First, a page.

PART I – The Science Behind Biomechanics & Muscle Memory
For athletes, muscle memory is extremely important. And for hitters, the best way to improve baseball swing mechanics is through muscle memory training. The key is repetition. Consistent physical repetition helps develop a feel for the proper swing path and trains the brain on the impulses necessary to perform the desired action without conscious effort.
To better understand how muscle memory works, development can be broken down into three stages:
1. The Cognitive Phase
Learning begins by developing an overall understanding of hitting mechanics – how to hold the bat, getting into a hitting stance, basic swing instruction, etc. In this phase, it is extremely important for a hitter to feel as well as see what they are doing right and what they are doing wrong. Visual feedback and feeling how different body parts or muscles groups are working is beneficial for adjusting the swing.
2. The Associative Phase
The athlete understands the fundamentals of hitting and is in the process of refining swing mechanics through practice. With consistent repetition, the athlete’s biomechanics or movements are guided by sensations derived from receptors located in muscles, tendons, and joints. For tips on basic hitting fundamentals, check out our Baseball Swing Mechanics Hitting Guide.
3. The Autonomous Phase
The skill of hitting becomes mostly automatic and proper baseball swing mechanics are executed without thought. The brain stores and recalls all of this information to send to a hitter’s muscles when it is time to perform at the plate.
The more consistently you repeat any motion the more reliable your muscle memory becomes and over time proper swing mechanics become part of an innate reflexive action. Now keep in mind that practice makes permanent, but not always perfect. If you repetitively practice a bad swing, you end up being really good at repeating mistakes and reinforcing bad habits. Whether trying to improve the consistency of your swing or correct common swing flaws, using hitting trainers to guide you through a correct, repeatable motion can help make the desired movement and mechanics familiar to your body. Once the muscles memorize how the proper swing feels during practice, the hitter will be able to work the barrel correctly through the zone without conscious awareness during the game, leaving nothing but the pitch to focus on at the plate.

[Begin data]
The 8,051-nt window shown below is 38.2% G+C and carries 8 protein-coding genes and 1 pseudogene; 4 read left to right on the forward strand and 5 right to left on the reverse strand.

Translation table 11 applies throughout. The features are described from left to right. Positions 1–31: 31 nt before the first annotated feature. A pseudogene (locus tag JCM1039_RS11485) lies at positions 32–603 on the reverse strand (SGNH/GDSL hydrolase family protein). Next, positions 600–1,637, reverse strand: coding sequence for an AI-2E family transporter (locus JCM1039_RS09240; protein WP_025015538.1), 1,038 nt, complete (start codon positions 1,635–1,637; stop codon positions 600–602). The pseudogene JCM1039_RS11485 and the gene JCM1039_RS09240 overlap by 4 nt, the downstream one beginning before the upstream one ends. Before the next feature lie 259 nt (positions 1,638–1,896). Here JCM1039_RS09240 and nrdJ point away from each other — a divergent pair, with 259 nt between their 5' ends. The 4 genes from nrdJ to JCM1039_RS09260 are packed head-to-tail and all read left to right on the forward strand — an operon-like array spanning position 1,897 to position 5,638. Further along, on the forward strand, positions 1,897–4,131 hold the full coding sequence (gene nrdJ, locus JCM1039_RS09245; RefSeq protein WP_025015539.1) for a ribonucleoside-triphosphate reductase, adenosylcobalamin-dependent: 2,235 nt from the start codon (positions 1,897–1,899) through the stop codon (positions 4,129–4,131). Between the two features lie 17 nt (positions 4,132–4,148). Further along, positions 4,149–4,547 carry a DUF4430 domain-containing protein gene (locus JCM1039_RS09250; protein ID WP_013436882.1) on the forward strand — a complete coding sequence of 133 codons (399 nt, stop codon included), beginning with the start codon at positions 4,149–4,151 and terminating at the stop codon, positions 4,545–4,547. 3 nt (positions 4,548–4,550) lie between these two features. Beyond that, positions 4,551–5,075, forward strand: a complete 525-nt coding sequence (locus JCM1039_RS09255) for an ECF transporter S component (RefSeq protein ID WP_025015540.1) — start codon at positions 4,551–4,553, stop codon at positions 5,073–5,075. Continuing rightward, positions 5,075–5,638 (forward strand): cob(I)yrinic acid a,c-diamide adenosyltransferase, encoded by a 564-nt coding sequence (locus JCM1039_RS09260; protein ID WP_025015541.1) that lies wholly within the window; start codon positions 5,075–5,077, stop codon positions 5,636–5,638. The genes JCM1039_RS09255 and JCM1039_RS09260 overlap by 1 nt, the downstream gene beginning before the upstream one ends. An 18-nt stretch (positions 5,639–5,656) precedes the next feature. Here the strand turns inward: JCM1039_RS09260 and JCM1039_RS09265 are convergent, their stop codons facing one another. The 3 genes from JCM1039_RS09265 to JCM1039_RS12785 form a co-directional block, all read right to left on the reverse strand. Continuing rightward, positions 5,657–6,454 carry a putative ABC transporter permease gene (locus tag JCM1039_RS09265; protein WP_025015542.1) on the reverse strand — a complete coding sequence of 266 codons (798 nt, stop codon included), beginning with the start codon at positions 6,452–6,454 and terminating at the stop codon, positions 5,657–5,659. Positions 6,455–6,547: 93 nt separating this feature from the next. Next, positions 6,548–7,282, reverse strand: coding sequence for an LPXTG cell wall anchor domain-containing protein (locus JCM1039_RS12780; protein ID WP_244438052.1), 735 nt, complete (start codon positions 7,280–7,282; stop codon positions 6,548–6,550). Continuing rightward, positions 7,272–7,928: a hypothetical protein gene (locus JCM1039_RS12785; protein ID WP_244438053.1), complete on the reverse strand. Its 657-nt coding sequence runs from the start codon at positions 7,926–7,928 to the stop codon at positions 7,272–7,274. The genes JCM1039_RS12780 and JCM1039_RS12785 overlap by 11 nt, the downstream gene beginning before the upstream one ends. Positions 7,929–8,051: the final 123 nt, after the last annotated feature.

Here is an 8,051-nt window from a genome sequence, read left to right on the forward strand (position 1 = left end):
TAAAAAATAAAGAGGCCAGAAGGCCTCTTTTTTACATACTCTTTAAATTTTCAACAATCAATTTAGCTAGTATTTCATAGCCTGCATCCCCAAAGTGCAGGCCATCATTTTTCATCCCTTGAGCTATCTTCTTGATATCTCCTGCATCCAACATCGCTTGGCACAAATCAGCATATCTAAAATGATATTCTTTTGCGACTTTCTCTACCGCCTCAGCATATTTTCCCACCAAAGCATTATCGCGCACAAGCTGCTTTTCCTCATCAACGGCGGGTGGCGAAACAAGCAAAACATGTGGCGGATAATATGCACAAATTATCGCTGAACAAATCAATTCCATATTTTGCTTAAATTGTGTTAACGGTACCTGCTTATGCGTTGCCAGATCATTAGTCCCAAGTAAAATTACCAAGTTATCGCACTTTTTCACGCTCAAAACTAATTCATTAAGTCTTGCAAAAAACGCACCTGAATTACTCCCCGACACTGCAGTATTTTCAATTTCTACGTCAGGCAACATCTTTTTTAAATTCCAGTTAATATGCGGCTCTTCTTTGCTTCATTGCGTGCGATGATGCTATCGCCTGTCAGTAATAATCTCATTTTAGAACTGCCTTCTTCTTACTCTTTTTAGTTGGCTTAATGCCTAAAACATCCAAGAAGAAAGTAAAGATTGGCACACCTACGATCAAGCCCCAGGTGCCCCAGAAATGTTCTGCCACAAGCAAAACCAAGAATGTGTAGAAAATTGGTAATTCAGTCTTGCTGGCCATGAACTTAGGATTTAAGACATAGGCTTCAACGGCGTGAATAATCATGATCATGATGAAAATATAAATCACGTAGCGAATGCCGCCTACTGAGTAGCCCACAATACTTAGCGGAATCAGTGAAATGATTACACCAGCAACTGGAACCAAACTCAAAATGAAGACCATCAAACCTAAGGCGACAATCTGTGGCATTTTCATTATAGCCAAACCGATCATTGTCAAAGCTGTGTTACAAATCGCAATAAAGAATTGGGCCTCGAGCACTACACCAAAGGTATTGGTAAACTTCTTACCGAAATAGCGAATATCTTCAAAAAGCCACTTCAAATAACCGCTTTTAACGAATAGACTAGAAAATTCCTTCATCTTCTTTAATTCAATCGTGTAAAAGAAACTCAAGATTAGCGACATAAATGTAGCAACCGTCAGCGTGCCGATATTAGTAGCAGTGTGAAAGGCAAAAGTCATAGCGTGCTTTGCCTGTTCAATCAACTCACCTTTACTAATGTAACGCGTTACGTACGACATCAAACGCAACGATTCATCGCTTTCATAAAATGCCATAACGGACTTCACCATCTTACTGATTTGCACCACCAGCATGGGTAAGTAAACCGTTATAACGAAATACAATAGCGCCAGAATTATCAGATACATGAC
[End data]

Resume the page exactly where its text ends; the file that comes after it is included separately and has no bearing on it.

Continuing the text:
PART II – The Science Behind Processing A Pitch
Considering a batter has only milliseconds to react to a pitch it’s imperative that all attention while in the box is given to quick decision-making.
From release of the pitch, a 95 MPH fastball takes about 400 ms to reach the plate and on average it takes an MLB player 150 ms to get their bat around. In addition, it takes approximately 100 ms for the brain to process an image, in this case, the baseball, and 25 ms for the brain to send a signal to the body to swing. So, that leaves 125 ms to decide whether to swing or not and how.
The batter must predict the ball’s path subject to a variety of pitch types. Since pitch recognition has to occur in a fourth of the amount of time it takes to blink, it is mostly a learned reaction. An experienced hitter’s brain is capable of anticipating information it has not yet received – identifying the possible trajectory of the ball before it even leaves the pitcher’s hand.
Once a decision is made, a signal in the eye sends a message to a part of the brain that controls the muscles. The brain must then send a signal to the muscles, telling them to swing. The batter has a 7 ms margin of error to connect with the ball. Swinging too early or too late will generally produce a swing and miss or weak contact. However, optimal timing and proper bat path through the strike zone allow for various points of contact, which helps the hitter impact the ball more consistently. Developing the muscle memory needed for keeping the barrel in the hitting zone for as long as possible increases a hitter’s chance of success each at-bat and is one of the most important aspects of baseball hitting mechanics.